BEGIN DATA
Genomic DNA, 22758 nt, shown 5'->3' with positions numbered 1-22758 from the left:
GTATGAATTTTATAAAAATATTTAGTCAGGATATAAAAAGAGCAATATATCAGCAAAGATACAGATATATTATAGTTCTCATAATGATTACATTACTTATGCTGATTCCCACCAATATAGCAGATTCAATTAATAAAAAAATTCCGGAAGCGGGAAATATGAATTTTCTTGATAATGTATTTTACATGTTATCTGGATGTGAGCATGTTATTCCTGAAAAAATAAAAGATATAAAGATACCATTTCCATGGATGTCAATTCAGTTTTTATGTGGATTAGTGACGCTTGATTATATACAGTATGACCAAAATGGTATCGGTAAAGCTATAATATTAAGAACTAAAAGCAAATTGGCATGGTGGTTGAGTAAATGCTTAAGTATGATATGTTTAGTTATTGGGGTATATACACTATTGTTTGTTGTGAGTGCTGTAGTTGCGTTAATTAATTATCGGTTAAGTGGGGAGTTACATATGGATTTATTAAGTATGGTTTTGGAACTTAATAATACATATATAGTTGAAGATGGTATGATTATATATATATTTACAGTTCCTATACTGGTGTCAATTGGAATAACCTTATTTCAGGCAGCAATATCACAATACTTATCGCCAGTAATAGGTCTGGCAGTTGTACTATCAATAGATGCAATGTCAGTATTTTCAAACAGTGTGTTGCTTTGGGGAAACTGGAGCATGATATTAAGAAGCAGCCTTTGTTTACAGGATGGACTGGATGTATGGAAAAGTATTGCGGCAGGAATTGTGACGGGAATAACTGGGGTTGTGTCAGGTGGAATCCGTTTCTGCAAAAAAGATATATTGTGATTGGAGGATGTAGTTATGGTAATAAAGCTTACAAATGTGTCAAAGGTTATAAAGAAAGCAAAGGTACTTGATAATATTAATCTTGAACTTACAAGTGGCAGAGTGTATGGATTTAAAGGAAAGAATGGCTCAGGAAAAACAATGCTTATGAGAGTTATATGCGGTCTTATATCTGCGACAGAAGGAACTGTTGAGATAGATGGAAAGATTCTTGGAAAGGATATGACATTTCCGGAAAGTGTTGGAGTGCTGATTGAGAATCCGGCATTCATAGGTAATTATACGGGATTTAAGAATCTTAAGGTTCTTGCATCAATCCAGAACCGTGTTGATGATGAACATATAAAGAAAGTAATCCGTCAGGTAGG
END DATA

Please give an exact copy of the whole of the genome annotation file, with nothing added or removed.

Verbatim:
Genomic DNA, 22758 nt, shown 5'->3' with positions numbered 1-22758 from the left:
GTATGAATTTTATAAAAATATTTAGTCAGGATATAAAAAGAGCAATATATCAGCAAAGATACAGATATATTATAGTTCTCATAATGATTACATTACTTATGCTGATTCCCACCAATATAGCAGATTCAATTAATAAAAAAATTCCGGAAGCGGGAAATATGAATTTTCTTGATAATGTATTTTACATGTTATCTGGATGTGAGCATGTTATTCCTGAAAAAATAAAAGATATAAAGATACCATTTCCATGGATGTCAATTCAGTTTTTATGTGGATTAGTGACGCTTGATTATATACAGTATGACCAAAATGGTATCGGTAAAGCTATAATATTAAGAACTAAAAGCAAATTGGCATGGTGGTTGAGTAAATGCTTAAGTATGATATGTTTAGTTATTGGGGTATATACACTATTGTTTGTTGTGAGTGCTGTAGTTGCGTTAATTAATTATCGGTTAAGTGGGGAGTTACATATGGATTTATTAAGTATGGTTTTGGAACTTAATAATACATATATAGTTGAAGATGGTATGATTATATATATATTTACAGTTCCTATACTGGTGTCAATTGGAATAACCTTATTTCAGGCAGCAATATCACAATACTTATCGCCAGTAATAGGTCTGGCAGTTGTACTATCAATAGATGCAATGTCAGTATTTTCAAACAGTGTGTTGCTTTGGGGAAACTGGAGCATGATATTAAGAAGCAGCCTTTGTTTACAGGATGGACTGGATGTATGGAAAAGTATTGCGGCAGGAATTGTGACGGGAATAACTGGGGTTGTGTCAGGTGGAATCCGTTTCTGCAAAAAAGATATATTGTGATTGGAGGATGTAGTTATGGTAATAAAGCTTACAAATGTGTCAAAGGTTATAAAGAAAGCAAAGGTACTTGATAATATTAATCTTGAACTTACAAGTGGCAGAGTGTATGGATTTAAAGGAAAGAATGGCTCAGGAAAAACAATGCTTATGAGAGTTATATGCGGTCTTATATCTGCGACAGAAGGAACTGTTGAGATAGATGGAAAGATTCTTGGAAAGGATATGACATTTCCGGAAAGTGTTGGAGTGCTGATTGAGAATCCGGCATTCATAGGTAATTATACGGGATTTAAGAATCTTAAGGTTCTTGCATCAATCCAGAACCGTGTTGATGATGAACATATAAAGAAAGTAATCCGTCAGGTAGG